Challenge: What can I write about the recent firestorm over “Maus” that hasn’t already been said?
Perhaps I should hearken back to when daughter Meg, now closing in on her 38th birthday, was in sixth grade at Capshaw School. Her class read “Number the Stars” by Lois Lowry. It piqued her interest in Nazi Germany, so she went on to read “The Diary of Anne Frank” and “The Hiding Place” and several other such books. Those books upset her so much that I suggested she might want to take a break from Holocaust literature.
But never once did I suggest–or think—that she ought not read those books. “The Boy in the Striped Pajamas” and “The Book Thief” and “Night” were added to her list later. And you know what? Meg has never once spoken the words “Heil Hitler!” or waved a Nazi flag or spray-painted a swastika on a synagogue.
Maybe the fact that she doesn’t do those things is unrelated to her learning the truth about Adolph Hitler’s calculated extermination of more than six million Jews, but I don’t think so. That’s why I can’t imagine why anyone, especially a Board of Education in the United States of America, would think it appropriate to remove “Maus” or books like it from the curriculum. When I learned that the School Board in McMinn County had done just that, I began scrambling to get my hands on a copy. It wasn’t easy. Bookstores were sold out. The waiting list at the library was long.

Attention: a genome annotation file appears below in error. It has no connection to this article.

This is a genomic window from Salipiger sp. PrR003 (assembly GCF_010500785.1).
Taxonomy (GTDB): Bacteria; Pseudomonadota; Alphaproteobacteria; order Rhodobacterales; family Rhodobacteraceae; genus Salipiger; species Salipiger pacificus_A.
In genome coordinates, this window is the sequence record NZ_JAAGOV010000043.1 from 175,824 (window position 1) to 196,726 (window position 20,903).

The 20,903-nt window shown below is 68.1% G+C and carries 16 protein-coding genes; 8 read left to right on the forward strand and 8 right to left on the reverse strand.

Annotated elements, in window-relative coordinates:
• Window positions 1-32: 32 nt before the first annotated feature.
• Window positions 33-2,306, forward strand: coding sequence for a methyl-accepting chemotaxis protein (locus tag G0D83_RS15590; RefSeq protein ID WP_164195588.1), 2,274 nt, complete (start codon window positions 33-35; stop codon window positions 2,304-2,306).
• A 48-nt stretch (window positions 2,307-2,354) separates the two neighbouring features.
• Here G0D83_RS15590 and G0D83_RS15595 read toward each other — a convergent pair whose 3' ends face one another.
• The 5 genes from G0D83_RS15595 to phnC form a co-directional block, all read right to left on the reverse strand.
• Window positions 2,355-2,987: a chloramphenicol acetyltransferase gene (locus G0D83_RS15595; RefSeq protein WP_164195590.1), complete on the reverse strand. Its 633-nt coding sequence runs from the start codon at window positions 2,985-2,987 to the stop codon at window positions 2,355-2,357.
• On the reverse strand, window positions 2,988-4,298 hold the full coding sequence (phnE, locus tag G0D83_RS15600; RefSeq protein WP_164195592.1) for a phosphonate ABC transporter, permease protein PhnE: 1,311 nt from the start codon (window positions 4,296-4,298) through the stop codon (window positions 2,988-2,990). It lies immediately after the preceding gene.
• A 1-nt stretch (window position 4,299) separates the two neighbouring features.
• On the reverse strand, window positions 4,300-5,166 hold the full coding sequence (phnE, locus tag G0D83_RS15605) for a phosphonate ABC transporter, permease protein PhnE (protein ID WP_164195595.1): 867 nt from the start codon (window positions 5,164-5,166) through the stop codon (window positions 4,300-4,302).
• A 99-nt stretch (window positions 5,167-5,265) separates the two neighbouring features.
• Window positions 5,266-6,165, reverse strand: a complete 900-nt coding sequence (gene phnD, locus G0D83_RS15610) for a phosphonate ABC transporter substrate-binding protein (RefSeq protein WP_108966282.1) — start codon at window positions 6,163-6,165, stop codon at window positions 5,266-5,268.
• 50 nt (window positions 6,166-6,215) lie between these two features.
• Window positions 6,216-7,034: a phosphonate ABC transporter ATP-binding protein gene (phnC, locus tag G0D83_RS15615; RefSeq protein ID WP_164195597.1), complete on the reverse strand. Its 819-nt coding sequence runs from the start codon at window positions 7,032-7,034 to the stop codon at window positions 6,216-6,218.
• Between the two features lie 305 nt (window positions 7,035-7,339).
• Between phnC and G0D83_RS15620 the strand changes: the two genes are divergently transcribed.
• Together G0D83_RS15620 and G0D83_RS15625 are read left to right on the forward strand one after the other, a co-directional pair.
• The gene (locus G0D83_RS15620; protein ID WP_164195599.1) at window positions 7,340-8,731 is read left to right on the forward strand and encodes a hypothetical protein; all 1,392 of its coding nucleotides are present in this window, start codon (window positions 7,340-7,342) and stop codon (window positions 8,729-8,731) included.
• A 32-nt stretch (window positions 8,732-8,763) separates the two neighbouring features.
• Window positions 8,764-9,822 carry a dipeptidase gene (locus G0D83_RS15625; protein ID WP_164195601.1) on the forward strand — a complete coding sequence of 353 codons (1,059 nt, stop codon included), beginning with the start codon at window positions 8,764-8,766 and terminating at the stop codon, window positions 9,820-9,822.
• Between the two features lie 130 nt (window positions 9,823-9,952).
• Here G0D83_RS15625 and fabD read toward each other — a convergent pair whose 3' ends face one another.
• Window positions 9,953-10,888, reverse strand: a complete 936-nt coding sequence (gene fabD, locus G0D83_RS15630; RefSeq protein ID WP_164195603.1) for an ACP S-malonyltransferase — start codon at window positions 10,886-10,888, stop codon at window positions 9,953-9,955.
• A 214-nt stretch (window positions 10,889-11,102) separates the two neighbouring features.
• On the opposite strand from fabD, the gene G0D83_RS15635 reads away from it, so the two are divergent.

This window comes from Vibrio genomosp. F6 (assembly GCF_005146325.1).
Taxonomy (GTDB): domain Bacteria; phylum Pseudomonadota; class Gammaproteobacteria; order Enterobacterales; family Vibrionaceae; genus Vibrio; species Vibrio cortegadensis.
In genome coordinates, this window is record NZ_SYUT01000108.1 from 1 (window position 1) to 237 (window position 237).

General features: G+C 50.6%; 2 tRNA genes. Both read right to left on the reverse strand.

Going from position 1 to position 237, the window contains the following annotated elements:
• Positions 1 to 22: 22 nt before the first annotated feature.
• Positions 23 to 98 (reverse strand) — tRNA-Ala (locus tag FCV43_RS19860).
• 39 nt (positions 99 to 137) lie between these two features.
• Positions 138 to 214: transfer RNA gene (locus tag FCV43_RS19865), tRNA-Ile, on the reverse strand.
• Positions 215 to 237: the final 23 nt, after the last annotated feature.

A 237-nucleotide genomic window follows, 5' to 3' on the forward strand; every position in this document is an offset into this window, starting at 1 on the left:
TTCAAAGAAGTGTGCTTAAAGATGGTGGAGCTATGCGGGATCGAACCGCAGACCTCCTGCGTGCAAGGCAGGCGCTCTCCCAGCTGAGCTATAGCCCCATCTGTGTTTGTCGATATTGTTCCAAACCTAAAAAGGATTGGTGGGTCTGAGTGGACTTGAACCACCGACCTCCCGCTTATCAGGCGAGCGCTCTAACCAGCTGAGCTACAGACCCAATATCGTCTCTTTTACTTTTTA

When a friend who teaches at Cookeville High School learned that I was searching for a copy of “Maus” so I could write this column, she drove to my house in the snow to lend me hers.
I was in error last week when I referred to it as a graphic novel, though I’m not the only one who’s called it that. Originally published in 1980 in serial form and then in 1996 as a two-volume book, Art Spiegelman’s story is part biography, part history, and part memoir. It’s not fiction. Spiegelman’s parents were Polish Jews who spent most of World War II hiding in the ghettos. In 1945, they were captured and sent to Auschwitz. Both survived, but their five-year-old son Richieu was intentionally poisoned by his aunt while under her care so he wouldn’t be sent to the death camp.
Art Spiegelman was born in Sweden in 1948 and immigrated to the United States with his parents not long afterwards. He became proficient at drawing underground comics at an early age. “Maus” won the Pulitzer Prize in 1992 in the “unclassified” category. It was the first and only (so far) graphic work to be awarded the Pulitzer.
Does the fact that this Holocaust story is told in pen-and-ink drawings, with Jews portrayed as mice and Nazis as cats, make it more likely to attract and hold the interest of middle school and high school students? Perhaps. But the comic book format doesn’t make the story any less horrifying. And that’s the point. No one should finish school without learning about the atrocities Hitler and his henchmen orchestrated. Any school board or administrator that believes otherwise is not protecting students, but doing them an immense disservice.
The push-back over the book banning in McMinn County has been enormous and gratifying. Free copies of “Maus” have been offered to all students there who want them. The author has spoken via the internet to countless interested listeners.
But in other news, controversial books continue to be removed with reckless abandon from classrooms and school libraries around the country. If you think it can’t happen where you live, you’re wrong. We must allow the truth be written and read, no matter how unpleasant that truth might be. We must stand fast against book banning. Before it’s too late.
(February 12. 2022)